User Unknown (WAS: really amazon?)

Stephen Satchell list at satchell.net
Sun Aug 4 07:12:48 UTC 2019


On 8/3/19 9:15 PM, John Curran wrote:
> As I have noted previously, I have zero doubt in the enforceability
> of the ARIN registration services agreements in this regard – so
> please carefully consider proposed policy both from the overall
> community benefit being sought, and from the implications faced as a
> number resource holder having to comply oneself with the new
> obligations.

Actually, I would re-write the last part of the last sentence as "...and
from the implications faced as a number resource holder having to comply
oneself with the long-standing and well-known obligations of all network
operators."

I'm a small network operator that has been around and following "the
rules" for many years.  I do understand why you are constrained by the
legal authority you have.  In some respects, I (and others) pine for the
old NSFNET days, when negligence -- particularly willful negligence --
was rewarded with disconnection.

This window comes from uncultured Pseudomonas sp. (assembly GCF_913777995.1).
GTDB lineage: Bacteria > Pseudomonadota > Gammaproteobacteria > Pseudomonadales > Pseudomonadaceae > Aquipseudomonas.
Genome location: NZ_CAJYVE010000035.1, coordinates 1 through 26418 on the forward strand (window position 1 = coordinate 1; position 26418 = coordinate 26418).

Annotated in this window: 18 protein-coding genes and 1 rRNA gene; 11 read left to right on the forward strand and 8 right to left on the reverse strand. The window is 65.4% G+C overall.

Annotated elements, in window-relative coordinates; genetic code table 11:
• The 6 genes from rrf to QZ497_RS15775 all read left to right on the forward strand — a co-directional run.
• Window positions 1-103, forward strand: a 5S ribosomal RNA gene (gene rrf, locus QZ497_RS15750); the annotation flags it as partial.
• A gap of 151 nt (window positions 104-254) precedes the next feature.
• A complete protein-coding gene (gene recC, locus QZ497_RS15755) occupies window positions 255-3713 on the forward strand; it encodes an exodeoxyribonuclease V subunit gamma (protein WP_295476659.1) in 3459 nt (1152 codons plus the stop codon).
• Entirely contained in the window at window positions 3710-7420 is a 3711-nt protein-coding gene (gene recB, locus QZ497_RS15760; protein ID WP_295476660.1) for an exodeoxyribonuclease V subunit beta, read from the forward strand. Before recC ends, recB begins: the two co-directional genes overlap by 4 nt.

"The rules" have been around for years, and are codified in the RFCs
that are widely published and available to all at zero cost.  (That
wasn't always true, as it wasn't until the DDN Protocol Handbook volumes
were published in 1985 that the RFCs were available to everyone.  I seem
to recall there was an FTP site that provided the RFC documents before
that, but my memory is hazy on that.)  I had access to all the RFCs at
the University of Illinois Center for Advanced Computation, as I was
working at the place as a worker on ARPAnet.

During my career as a web server admin, mail admin, and network admin, I
followed "the rules" strictly.   As the main abuse contact during my
time at a web hosting company, my [email protected] and [email protected] contact
addresses were according to Hoyle, and published with the company ASN,
netblock, and domain registration records.  It took a little convincing
for the owner of the shop to buy in, and to back up my responses to
abuse reports.

I would have expected any ARIN contracts to include by reference the
RFCs that constituted "the rules".  I have never seen the contracts, so
I don't know how they are formulated.  That said, I would have expected
legacy space to fall under "the rules", particularly with respect to
role electronic mail addresses.

I don't have a dog in this fight.  Currently, I don't "own" any IPv4
address space, nor am I running BGP.



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